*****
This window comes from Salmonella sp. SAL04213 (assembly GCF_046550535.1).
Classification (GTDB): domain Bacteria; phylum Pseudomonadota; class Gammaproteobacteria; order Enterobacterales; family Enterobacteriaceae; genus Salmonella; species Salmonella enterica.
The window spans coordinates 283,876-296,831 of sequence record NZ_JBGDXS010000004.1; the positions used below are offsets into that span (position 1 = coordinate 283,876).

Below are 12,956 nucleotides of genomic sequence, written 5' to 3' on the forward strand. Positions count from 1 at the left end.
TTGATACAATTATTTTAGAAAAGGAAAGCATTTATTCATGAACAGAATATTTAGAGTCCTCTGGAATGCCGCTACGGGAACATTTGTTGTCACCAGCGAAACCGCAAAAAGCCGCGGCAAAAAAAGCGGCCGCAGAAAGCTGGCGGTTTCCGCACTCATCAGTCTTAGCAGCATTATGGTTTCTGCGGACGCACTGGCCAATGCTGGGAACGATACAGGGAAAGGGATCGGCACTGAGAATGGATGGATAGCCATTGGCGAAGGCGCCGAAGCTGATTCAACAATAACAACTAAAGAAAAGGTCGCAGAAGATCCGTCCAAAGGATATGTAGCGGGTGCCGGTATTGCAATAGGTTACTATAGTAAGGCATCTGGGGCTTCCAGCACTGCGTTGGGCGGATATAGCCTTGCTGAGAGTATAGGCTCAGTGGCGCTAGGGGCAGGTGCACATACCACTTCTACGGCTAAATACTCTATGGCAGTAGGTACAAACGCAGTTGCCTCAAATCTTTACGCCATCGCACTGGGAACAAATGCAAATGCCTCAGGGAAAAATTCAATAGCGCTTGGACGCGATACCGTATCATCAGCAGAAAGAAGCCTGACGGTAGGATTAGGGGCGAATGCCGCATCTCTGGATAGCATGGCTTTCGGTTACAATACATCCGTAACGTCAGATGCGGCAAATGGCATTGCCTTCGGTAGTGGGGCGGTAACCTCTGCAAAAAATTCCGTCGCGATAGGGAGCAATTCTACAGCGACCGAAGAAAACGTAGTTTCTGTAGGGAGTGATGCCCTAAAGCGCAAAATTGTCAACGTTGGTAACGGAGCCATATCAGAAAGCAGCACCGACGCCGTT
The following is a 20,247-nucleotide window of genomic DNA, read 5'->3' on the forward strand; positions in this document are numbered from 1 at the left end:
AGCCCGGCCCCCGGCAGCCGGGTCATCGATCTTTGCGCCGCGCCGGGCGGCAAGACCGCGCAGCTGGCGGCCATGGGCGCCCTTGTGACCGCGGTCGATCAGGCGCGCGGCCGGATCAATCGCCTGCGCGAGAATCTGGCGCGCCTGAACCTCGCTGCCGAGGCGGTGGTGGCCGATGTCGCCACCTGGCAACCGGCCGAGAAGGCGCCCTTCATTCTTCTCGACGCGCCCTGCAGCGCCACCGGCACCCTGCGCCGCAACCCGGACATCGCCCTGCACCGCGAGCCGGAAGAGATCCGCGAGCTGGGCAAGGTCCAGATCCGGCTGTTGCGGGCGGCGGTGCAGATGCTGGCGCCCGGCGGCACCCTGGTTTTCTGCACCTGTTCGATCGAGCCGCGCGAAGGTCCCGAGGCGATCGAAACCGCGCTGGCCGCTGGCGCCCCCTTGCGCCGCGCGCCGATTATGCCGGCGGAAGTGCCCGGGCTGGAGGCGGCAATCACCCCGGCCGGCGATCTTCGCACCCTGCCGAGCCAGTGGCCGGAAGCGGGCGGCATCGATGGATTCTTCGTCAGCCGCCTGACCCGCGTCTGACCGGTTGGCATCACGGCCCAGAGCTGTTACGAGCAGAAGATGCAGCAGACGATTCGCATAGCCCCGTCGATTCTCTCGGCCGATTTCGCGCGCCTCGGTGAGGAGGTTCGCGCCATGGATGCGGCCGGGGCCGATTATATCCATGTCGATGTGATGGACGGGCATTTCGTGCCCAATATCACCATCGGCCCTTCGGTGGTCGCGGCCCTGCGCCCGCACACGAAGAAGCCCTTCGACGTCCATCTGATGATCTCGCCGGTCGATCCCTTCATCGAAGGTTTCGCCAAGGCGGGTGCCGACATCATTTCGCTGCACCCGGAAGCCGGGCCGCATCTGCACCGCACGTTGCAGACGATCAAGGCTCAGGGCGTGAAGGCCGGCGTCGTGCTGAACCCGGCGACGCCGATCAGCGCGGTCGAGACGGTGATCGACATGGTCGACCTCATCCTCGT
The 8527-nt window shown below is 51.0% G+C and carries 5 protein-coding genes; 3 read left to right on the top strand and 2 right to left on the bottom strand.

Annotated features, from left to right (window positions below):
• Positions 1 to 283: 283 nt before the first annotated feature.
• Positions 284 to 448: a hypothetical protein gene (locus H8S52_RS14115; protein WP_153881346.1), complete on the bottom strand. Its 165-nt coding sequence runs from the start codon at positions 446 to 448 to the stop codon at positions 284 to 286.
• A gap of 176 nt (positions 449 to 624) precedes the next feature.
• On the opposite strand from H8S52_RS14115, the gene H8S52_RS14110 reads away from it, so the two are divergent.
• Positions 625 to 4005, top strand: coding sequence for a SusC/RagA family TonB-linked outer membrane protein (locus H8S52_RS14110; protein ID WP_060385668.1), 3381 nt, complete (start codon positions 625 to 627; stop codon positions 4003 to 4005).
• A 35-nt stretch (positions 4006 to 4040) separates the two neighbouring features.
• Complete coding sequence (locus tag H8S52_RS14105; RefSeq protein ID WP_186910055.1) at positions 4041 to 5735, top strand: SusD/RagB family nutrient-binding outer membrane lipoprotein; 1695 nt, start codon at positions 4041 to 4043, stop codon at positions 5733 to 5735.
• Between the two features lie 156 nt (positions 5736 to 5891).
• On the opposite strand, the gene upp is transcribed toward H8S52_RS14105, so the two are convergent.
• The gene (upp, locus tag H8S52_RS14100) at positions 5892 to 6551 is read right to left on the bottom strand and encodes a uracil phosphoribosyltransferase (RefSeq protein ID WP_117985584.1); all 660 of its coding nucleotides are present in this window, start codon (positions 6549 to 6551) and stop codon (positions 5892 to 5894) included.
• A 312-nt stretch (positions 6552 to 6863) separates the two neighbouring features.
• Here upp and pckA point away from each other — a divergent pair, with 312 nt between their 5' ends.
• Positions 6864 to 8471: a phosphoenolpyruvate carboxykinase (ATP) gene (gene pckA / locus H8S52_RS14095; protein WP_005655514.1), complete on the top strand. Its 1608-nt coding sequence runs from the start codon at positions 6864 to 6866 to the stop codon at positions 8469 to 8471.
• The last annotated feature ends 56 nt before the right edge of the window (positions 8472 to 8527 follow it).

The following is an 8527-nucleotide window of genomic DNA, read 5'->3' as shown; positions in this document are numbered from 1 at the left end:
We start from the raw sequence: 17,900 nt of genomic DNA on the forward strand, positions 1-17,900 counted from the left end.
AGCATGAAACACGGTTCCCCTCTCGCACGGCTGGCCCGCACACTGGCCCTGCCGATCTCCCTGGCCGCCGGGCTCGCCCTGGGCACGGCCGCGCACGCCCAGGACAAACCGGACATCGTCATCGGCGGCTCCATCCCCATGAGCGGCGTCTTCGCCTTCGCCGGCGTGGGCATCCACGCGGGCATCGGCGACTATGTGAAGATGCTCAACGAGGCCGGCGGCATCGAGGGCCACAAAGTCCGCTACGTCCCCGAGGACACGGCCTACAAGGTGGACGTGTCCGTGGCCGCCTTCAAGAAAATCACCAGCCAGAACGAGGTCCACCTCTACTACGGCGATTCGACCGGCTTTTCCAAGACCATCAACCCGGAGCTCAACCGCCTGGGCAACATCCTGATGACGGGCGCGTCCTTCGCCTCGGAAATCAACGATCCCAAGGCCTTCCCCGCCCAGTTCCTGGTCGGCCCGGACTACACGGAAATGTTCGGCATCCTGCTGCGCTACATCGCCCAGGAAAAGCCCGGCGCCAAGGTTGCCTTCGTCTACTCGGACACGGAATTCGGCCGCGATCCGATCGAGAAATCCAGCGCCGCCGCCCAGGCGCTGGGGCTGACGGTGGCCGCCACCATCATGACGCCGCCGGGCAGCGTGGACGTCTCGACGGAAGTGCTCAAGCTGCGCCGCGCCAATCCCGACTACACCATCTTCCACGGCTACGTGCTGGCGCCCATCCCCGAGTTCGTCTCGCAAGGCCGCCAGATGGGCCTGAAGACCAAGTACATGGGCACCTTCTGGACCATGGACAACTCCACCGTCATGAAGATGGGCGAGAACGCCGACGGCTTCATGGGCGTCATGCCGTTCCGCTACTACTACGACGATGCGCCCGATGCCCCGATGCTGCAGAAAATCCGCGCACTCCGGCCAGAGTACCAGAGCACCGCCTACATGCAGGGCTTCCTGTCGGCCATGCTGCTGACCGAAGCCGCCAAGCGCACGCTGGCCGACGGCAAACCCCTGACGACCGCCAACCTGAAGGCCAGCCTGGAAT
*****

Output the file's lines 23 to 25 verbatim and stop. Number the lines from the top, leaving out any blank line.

• The last annotated feature ends 56 nt before the right edge of the window (positions 8472 to 8527 follow it).

The following is an 8527-nucleotide window of genomic DNA, read 5'->3' as shown; positions in this document are numbered from 1 at the left end:
We start from the raw sequence: 17,900 nt of genomic DNA on the forward strand, positions 1-17,900 counted from the left end.